Lorrain A, Argüelles J, Alegre A, Bertrand A, Munaron J-M, et al. (2011) Sequential Isotopic Signature Along Gladius Highlights Contrasted Individual Foraging Strategies of Jumbo Squid (Dosidicus gigas). PLoS ONE 6(7): e22194. doi:10.1371/journal.pone.0022194
Programming snails: Simple programs can duplicate the self-aggregation behaviour of littorinid snails (which group together to protect against dessication) – if they are living on simple artificial surfaces. Real rock surfaces with nooks and cranies permit a wider range of behaviour that is less impacted by hot dry days…
Stafford R, Williams GA, Davies MS (2011) Robustness of Self-Organised Systems to Changes in Behaviour: An Example from Real and Simulated Self-Organised Snail Aggregations. PLoS ONE 6(7): e22743. doi:10.1371/journal.pone.0022743
Gingerbread house: Shrimps that make their homes in sponges are not, it appears, innocent squatters, but are adapted to eating their abode…
Ďuriš Z, Horká I, Juračka PJ, Petrusek A, Sandford F (2011) These Squatters Are Not Innocent: The Evidence of Parasitism in Sponge-Inhabiting Shrimps. PLoS ONE 6(7): e21987. doi:10.1371/journal.pone.0021987
The rocks make the worm: The tubeworm Riftia pachyptila is one of the hallmark species of deep hydrothermal vents. This study shows that they are quite genetically diverse, and may be quite strongly adapted to their specific geochemical niche.
Robidart JC, Roque A, Song P, Girguis PR (2011) Linking Hydrothermal Geochemistry to Organismal Physiology: Physiological Versatility in Riftia pachyptila from Sedimented and Basalt-hosted Vents. PLoS ONE 6(7): e21692. doi:10.1371/journal.pone.0021692
Conservative worms: 12% of the polychaet worms identified in Canadian waters are thought to inhabit three oceans – Atlantic, Arctic and Pacific, based on morphological criteria. This genetic barcoding study of cytochrome COI shows that despite appearances there are large differences in genetics between Pacific and Arctic/Atlantic populations. The study suggests that there are a number of cryptic species lurking amongst those previously identified.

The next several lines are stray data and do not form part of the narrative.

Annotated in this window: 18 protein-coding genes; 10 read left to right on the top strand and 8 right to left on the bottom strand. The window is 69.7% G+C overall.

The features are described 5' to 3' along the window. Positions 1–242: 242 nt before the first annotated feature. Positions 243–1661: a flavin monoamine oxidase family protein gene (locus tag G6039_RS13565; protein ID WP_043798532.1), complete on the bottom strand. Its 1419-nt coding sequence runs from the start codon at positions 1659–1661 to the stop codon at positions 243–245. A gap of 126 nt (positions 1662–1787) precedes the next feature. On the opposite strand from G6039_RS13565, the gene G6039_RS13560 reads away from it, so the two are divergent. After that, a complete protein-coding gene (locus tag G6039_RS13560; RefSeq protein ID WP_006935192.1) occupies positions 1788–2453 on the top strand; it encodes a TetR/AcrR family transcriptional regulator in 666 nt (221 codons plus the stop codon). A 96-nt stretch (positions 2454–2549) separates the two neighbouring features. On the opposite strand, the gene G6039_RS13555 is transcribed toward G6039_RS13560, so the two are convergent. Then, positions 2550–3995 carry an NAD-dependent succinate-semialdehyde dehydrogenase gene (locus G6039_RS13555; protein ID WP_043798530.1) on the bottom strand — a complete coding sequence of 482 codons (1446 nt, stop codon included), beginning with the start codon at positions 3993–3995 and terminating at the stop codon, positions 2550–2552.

Carr CM, Hardy SM, Brown TM, Macdonald TA, Hebert PDN (2011) A Tri-Oceanic Perspective: DNA Barcoding Reveals Geographic Structure and Cryptic Diversity in Canadian Polychaetes. PLoS ONE 6(7): e22232. doi:10.1371/journal.pone.0022232
Life on kelp: This study from Sydney Harbour (Australia) indicates that epiphytes such as bryozoans are strongly influenced by what the kelp they are growing on is growing on in turn. Man-made substrates, such as pilings increased the density of the introduced species Membranipora membranacea, possibly as these structures provided shade which indirectly influeces the population of predatory urchins…
Marzinelli EM, Underwood AJ, Coleman RA (2011) Modified Habitats Influence Kelp Epibiota via Direct and Indirect Effects. PLoS ONE 6(7): e21936. doi:10.1371/journal.pone.0021936
The startled anemone: Individual beadlet anemones exhibit ‘personality’ in the way they respond to being startled.
Briffa M, Greenaway J (2011) High In Situ Repeatability of Behaviour Indicates Animal Personality in the Beadlet Anemone Actinia equina (Cnidaria). PLoS ONE 6(7): e21963. doi:10.1371/journal.pone.0021963
The written world: A report of the global biodiversity of sea-pens (Pennatulacea) [of the approximately 200 species only two are common in the shallow waters around the UK coastline].
Williams GC (2011) The Global Diversity of Sea Pens (Cnidaria: Octocorallia: Pennatulacea). PLoS ONE 6(7): e22747. doi:10.1371/journal.pone.0022747
Harpooned! A detailed investigation of the structure and genetics of the nematocyst in the starlet sea anemone Nematostella vectensis.
Zenkert C, Takahashi T, Diesner M-O, Özbek S (2011) Morphological and Molecular Analysis of the Nematostella vectensis Cnidom. PLoS ONE 6(7): e22725. doi:10.1371/journal.pone.0022725
How do you do that? A strategy for analysing the differences in gene expression between sessile (polyp) and motile (medusoid) phases in the cnidarian Nanomia bijuga.
Siebert S, Robinson MD, Tintori SC, Goetz F, Helm RR, et al. (2011) Differential Gene Expression in the Siphonophore Nanomia bijuga (Cnidaria) Assessed with Multiple Next-Generation Sequencing Workflows. PLoS ONE 6(7): e22953. doi:10.1371/journal.pone.0022953